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“Before you are a leader, success is all about growing yourself. When you become a leader, success is all about growing others.”

Jack Welch

The shadow that a manager casts on the team is one of the biggest drivers of productivity, engagement, and the feeling of well-being of the team. Those managers who do this well uplift the team. Those who don’t stifle it. The key to effective task management and people leadership is curiosity. 

Curious organizations are more successful than incurious ones, especially in times of change. Not only are they constantly looking for ways to improve their current operations, but they are also constantly scanning the business horizon for new opportunities. Curious organizations are led by curious leaders.

Curious leaders are good at operationalizing the present as well as securing the future. They create psychological safety for the team to thrive. Curious leaders represent a high level of cognitive, empathic, and self-reflective curiosity. They are curious about the world around them, the people they work with, and their own internal conscious and unconscious drivers. They go out of their way to engage with their team, also in times of crisis. They stretch their teams to excel in the present and embrace the future. In communicating with others, curious leaders give undivided attention and are mindful in the moment.

Curious organizations are constantly scanning the business horizon for new opportunities

Though many leaders see themselves as role models of curiosity and openly say they value inquisitive minds, in fact, many prefer conformity and stifle curiosity within their teams.

However, with the right awareness, intentionality and measurement, leaders can become better at their own curiosity and at the same time create the right curious environment for their teams.

Defining curiosity 

Every person is born with a healthy dose of intellectual curiosity. Some people maintain this level through adulthood, many however see their original strength diminish over time. When observing the number of questions children ask, we typically count an average of 75 questions per day. By the time these children become adolescents they ask on average 5-10 questions daily. In some groups it is cool to ask questions, in others not. By the time these adolescents get into the workforce, many have been conditioned to only ask functional questions: “What do I do to fit in?”, “What do I do to stay out of trouble.” and “What do I do to please my boss.” Some people have escaped this early conditioning and have remained highly curious.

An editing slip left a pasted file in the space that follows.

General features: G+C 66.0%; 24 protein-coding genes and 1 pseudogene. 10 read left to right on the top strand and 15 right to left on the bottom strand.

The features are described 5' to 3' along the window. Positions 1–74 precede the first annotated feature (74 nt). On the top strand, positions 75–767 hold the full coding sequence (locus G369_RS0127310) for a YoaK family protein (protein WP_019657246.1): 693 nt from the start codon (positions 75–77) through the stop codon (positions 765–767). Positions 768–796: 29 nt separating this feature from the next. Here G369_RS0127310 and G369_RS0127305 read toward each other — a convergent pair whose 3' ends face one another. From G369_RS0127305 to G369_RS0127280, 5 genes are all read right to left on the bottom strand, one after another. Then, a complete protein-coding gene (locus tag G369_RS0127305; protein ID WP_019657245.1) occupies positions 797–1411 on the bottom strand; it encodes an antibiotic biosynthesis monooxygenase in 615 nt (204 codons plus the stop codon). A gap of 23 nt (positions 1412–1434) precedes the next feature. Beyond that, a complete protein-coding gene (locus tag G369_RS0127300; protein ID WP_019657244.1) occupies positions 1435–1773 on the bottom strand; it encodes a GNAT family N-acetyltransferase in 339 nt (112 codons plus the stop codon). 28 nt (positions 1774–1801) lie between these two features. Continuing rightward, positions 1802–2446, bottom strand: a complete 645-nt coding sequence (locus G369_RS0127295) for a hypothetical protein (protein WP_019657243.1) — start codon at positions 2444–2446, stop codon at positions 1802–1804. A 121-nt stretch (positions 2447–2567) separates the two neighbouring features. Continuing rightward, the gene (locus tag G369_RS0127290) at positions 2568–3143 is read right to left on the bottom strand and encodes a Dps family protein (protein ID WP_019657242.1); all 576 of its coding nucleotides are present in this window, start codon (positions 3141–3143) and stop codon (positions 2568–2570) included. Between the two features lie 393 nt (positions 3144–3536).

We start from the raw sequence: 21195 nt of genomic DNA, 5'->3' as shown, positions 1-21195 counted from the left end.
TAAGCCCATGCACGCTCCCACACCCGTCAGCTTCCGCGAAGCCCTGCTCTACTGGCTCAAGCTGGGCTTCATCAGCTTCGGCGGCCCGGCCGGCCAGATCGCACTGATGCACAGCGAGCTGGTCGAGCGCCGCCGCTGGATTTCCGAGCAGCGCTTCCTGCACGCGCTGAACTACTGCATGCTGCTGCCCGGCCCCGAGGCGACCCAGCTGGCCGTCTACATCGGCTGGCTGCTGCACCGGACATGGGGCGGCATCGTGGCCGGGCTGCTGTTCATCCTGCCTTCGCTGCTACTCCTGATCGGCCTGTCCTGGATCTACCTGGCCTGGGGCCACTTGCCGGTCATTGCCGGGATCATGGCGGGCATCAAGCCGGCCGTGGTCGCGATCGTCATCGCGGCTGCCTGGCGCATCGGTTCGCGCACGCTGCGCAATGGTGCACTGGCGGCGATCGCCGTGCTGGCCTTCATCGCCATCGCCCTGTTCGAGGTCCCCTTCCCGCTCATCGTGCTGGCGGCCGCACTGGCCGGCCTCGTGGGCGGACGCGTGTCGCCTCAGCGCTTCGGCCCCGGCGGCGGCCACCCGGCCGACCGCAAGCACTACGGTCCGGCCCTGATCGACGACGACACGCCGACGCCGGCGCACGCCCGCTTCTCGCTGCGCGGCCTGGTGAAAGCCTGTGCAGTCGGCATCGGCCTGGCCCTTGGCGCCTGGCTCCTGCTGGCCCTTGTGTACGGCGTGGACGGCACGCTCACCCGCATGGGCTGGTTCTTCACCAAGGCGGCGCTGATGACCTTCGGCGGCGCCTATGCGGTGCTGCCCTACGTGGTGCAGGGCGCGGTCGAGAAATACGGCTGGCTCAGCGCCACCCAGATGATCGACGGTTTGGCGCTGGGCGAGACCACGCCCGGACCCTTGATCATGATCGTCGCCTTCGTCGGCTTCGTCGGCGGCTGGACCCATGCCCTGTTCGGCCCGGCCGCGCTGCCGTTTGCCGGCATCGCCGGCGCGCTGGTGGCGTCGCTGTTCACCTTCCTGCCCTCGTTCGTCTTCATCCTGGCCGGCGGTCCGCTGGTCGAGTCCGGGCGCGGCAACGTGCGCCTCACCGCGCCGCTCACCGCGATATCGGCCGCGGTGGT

The same happens with systems like start-ups. Early start-ups have a high predisposition to exploration, only to see that this mindset deteriorates once the company expands, focuses on efficiency, conforms to rigid standards, and finds it harder to learn from mistakes.

In most cultures, curiosity refers to intellectual curiosity. This type of curiosity defines curiosity as the “drive which helps us to make sense of the world around us.” It is often linked to surprise and the need to understand things. When reflecting on curiosity, one can also observe two additional aspects of curiosity: our interest in the people around us (empathic curiosity) and our desire to understand our inner selves: our values, our purpose, our deeper (limiting) beliefs (self-reflective curiosity).

Curiosity is often linked to individuals, yet systems like teams, organizations – even societies – can also be curious (or not).

Curiosity about the world leads to innovation, curiosity about others leads to empathy and curiosity about our deeper selves leads to resilience, groundedness and a feeling of balance and wellness. Curiosity is often linked to individuals, yet systems like teams, organizations—even society—can also be curious (or not).

My definition of curiosity, which both encompasses individuals and systems, is the following: “Curiosity is the mindset to challenge the status quo, to explore, discover and learn.”

Why curiosity, why now?

Since the beginning of the century and more specifically in the post Covid-19 era, the world of business has been changing dramatically. In times of radical change, leaders realise that milking past successes will not take them very far in the future. As a result, good leaders embrace openness towards an unknown future. Those leaders that balance both exploitation and exploration well keep their organizations competitive. Saying this is easy, doing this is harder. Intentional Curiosity is of paramount importance in times of change.